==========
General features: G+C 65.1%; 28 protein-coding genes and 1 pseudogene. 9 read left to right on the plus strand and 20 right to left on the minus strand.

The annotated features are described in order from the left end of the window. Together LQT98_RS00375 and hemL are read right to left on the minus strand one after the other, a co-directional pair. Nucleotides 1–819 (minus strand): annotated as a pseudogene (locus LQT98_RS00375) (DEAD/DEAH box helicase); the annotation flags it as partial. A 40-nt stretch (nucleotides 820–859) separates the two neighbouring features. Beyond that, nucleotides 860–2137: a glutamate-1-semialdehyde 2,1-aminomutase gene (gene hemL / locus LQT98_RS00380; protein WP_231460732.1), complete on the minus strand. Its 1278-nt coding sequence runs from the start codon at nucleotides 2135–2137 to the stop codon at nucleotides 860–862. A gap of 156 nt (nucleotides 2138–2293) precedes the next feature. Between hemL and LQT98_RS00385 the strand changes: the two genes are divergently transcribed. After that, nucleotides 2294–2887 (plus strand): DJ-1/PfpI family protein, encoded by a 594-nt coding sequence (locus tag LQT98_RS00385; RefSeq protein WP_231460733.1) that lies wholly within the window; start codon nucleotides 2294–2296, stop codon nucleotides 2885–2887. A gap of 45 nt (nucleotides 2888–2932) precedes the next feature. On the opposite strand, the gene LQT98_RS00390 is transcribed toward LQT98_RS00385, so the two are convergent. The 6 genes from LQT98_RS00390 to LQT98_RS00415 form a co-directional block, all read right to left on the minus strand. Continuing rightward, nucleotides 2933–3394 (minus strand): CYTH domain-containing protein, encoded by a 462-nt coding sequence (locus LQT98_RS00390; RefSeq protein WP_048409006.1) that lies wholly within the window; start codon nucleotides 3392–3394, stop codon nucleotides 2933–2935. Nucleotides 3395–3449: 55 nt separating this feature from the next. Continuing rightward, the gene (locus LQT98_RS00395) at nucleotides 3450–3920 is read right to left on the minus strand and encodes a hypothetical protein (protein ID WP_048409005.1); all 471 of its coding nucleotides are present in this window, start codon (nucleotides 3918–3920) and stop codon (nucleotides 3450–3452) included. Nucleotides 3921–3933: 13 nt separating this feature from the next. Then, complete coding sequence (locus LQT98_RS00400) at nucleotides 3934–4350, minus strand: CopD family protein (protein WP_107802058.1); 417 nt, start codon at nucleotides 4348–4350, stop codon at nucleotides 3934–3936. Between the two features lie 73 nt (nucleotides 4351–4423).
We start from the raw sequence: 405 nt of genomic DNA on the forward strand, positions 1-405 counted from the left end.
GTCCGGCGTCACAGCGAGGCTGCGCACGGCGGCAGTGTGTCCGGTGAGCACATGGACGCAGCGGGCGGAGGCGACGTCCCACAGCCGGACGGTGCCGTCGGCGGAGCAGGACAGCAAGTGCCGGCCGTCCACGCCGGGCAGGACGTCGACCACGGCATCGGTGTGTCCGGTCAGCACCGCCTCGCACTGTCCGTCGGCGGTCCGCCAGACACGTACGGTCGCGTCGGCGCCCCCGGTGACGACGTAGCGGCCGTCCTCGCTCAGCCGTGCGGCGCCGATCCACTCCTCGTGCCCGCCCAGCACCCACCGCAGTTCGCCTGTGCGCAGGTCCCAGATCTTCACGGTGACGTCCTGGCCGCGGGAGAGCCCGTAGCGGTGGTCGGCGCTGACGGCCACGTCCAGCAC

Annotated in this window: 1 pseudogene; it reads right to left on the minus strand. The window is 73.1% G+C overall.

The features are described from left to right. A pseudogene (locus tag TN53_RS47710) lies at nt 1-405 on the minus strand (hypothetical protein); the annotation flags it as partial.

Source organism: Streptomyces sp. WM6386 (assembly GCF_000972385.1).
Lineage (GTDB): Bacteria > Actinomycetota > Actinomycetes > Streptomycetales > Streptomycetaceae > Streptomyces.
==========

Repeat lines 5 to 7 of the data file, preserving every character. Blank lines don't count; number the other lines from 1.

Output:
Annotated in this window: 1 pseudogene; it reads right to left on the minus strand. The window is 73.1% G+C overall.

The features are described from left to right. A pseudogene (locus tag TN53_RS47710) lies at nt 1-405 on the minus strand (hypothetical protein); the annotation flags it as partial.

Source organism: Streptomyces sp. WM6386 (assembly GCF_000972385.1).